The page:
Native American Crafts
Though we traditionally think of Native American crafts as totem poles or tomahawks, there are a wide variety of native American crafts and techniques that not only are beautiful for the average collector, but are designed to preserve a cultural way of life and represent the Native American spiritual outlook on life.
Native American crafts and crafting techniques have been handed down throughout thousands of years, making Native American crafts the oldest existing North American art form today, a surprising fact to many.
By combing elements of earth, nature, animals, the spiritual, family and culture, Native American crafts not only are beautiful and colorful items to display but often evoke feelings and emotions.
Native American Crafts Are Popular Today
One of the most popular forms of Native American crafts today is the dreamcatcher, which was created thousands of years again by Native Americans using sinew and feathers and other materials. The dreamcatcher is a spiritual and metaphysical tool, designed to be hung above or near the beds of Native American children to protect them from nightmares as they sleep.
Today, dreamcatchers hang on the rear-view mirrors of cars and in millions of bedrooms around North America, and have become a popular form of Native American crafts among both collectors and layman alike.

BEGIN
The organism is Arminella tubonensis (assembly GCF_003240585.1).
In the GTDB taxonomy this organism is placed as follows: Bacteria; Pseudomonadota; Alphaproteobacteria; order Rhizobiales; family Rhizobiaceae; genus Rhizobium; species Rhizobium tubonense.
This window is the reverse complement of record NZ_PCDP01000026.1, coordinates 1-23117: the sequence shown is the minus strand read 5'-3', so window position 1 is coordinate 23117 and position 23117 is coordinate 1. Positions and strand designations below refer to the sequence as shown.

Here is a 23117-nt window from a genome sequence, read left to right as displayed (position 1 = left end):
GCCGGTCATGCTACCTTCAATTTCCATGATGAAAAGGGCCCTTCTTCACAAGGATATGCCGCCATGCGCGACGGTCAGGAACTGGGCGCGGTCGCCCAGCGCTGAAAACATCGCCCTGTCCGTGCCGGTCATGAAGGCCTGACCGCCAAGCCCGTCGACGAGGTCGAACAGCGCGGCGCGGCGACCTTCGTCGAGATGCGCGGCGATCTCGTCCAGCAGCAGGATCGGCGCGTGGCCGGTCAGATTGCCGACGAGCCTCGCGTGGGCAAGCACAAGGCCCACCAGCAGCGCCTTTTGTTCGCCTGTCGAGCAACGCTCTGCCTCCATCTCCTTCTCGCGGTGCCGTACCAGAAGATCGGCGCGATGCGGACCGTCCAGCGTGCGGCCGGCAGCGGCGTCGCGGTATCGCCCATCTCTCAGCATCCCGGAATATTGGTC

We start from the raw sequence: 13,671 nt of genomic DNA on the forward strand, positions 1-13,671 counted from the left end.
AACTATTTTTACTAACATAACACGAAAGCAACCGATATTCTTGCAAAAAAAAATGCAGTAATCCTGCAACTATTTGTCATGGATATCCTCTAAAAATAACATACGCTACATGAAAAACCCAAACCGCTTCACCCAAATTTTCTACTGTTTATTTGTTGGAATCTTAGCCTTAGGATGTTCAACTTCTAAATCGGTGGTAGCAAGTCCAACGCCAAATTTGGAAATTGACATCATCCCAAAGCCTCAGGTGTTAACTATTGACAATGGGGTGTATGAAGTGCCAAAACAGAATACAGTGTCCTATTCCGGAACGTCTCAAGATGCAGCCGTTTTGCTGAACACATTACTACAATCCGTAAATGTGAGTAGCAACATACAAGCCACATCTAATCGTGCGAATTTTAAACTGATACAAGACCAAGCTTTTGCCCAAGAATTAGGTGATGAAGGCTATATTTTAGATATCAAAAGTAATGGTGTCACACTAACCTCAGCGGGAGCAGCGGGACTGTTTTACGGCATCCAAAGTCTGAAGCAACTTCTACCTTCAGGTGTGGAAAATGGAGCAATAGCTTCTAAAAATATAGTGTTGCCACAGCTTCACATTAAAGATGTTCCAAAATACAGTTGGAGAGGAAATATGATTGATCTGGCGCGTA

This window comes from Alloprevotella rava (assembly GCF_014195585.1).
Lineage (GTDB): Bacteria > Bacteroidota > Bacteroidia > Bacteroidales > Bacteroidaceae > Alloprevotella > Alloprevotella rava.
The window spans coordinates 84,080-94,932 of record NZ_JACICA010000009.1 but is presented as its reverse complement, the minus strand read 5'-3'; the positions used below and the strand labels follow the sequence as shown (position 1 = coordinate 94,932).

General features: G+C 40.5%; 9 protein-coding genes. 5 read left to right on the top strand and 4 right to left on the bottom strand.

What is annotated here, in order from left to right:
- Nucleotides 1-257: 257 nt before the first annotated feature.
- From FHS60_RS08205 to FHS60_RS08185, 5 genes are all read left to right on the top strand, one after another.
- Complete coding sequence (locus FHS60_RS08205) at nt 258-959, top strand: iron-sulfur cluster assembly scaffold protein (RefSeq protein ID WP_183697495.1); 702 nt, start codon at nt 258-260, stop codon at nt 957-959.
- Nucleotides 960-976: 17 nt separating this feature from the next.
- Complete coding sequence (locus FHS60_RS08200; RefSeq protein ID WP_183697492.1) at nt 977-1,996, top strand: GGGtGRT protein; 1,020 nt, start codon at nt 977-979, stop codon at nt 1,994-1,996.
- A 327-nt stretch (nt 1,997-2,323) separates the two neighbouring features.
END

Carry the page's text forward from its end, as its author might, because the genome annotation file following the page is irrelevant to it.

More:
While the benefits of a dreamcatcher have yet to be proved, many have faith this beautiful form of Native American crafts provides protection form bad dreams and even good luck.
Native American crafts come in a variety of forms, and while there are a host of artists making Native American crafts, you can guarantee the authenticity by purchasing them from certified Native American Web sites and federally recognized Native American artists. Though the internet and several retailers offer dreamcatchers, totem poles, pottery and other Native American crafts, reservations and certified artists is the best way to ensure you are getting an authentic piece, and, at the same time, do your part to preserve the techniques and traditions that they use to create beautiful Native American crafts.
Joseph Paige © 2006